Violence Prevention and Advocacy Services
Women's Center -- 22 Upper College Road
approx. 30-40 Minutes



The URI Women's Center's presence on the Kingston campus is recognized, appreciated and valued as a precious and integral aspect of the university.  Through the Center's programming and services, university women are able to expand their awareness of important women's issues, such as diversity, sexual harassment, leadership, women's health and relationships. The Women's Center is a place where all university women (student, faculty and staff) go for education, support, referrals and crisis intervention.

Women's Center Library Etiquette

  • Please no messy foods and dispose of trash outside the room.
  • There is a co-ed restroom available.
  • Try to be quiet-there are residences and offices in the building.
  • If it rains, leave umbrellas outside and encourage students to wipe their feet.
  • Please replace any furniture your students move.
  • Feel free to use the room if the presentation ends early- but not past the allotted class time

Important Facts Within the Presentation 

  • Sexual Assault (rape) is an act of violence and control using sex as a weapon. It is not motivated by sexual desire, but by the desire to overpower and dominate the victim.
  • The majority of acquaintance rapes are committed against women between the ages of 15 and 24. (U.S. Justice Department)
  • 1 in 12 male students have committed acts that meet the legal definition of rape or attempted rape. (University of Pennsylvania, STARR)
  • Dates and parties are not always safe.
  • Men can be victims of sexual assault. Statistics show that approximately 10% of victims are male.
  • It's OK to say NO without giving an explanation.
  • No one owes sex as payment to anyone else, no matter how expensive the date.
  • Going back to someone's room or apartment does not mean that one plans to engage in sexual activity.
  • No one, male or female, deserves to be raped.

Before the Presentation

Remind students to be respectful during the presentation. Some students may know someone, or may have themselves, been affected by acts of violence at some point in their lives. Keeping that in mind, you should encourage your students to be engaged in the presentation and feel comfortable answering questions when asked by the presenters.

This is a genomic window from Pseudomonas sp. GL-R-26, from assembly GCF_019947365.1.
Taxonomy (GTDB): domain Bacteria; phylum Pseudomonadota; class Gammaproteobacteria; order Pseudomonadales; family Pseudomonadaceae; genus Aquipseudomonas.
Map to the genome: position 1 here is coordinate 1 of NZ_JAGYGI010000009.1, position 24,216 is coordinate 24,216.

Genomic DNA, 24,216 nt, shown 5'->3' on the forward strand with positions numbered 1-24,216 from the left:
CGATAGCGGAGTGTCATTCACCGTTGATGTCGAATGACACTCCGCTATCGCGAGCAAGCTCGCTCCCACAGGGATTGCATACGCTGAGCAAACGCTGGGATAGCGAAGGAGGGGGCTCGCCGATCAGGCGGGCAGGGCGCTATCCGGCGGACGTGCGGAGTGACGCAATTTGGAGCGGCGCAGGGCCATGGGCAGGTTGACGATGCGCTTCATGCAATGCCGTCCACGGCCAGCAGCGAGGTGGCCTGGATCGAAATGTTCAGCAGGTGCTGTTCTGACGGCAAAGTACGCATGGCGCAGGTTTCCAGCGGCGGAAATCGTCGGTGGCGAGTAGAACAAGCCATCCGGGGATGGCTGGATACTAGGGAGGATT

How can you help us?

  • Have your class meet in the WC Library with mentors only- Instructors need not attend!
  • Try to be on time or call ahead (4-5222) if you’ll be late or need to reschedule.
  • Please have students turn off cell phones.

Potential Discussion Topics:

    • What is the actual definition of Sexual Assault, Rape, Stalking, and Relationship Violence?
    • What are some signs that you have been date raped?
    • What is Dating Violence?

After the Presentation

A nice way to see if your students obtained any information after the presentation is to give them a short quiz, or just hold a short discussion afterwards hitting on the topics covered.  Journals are also a great follow-up.  If you do have any questions or concerns about any of your students, please refer any possible victims to us.
Some sample quiz/discussion questions you can ask your students: 
If you go to the Women’s Center for help, 

    1. Will they contact your parents without your permission?
    2. Will your peers find out what happened?
    3. What ways can you report an act of violence?
    4. Once you report a sexual assault to the University, what happens?

For Use In Your URI101 Class 


Fact Sheets

Assisting Your Students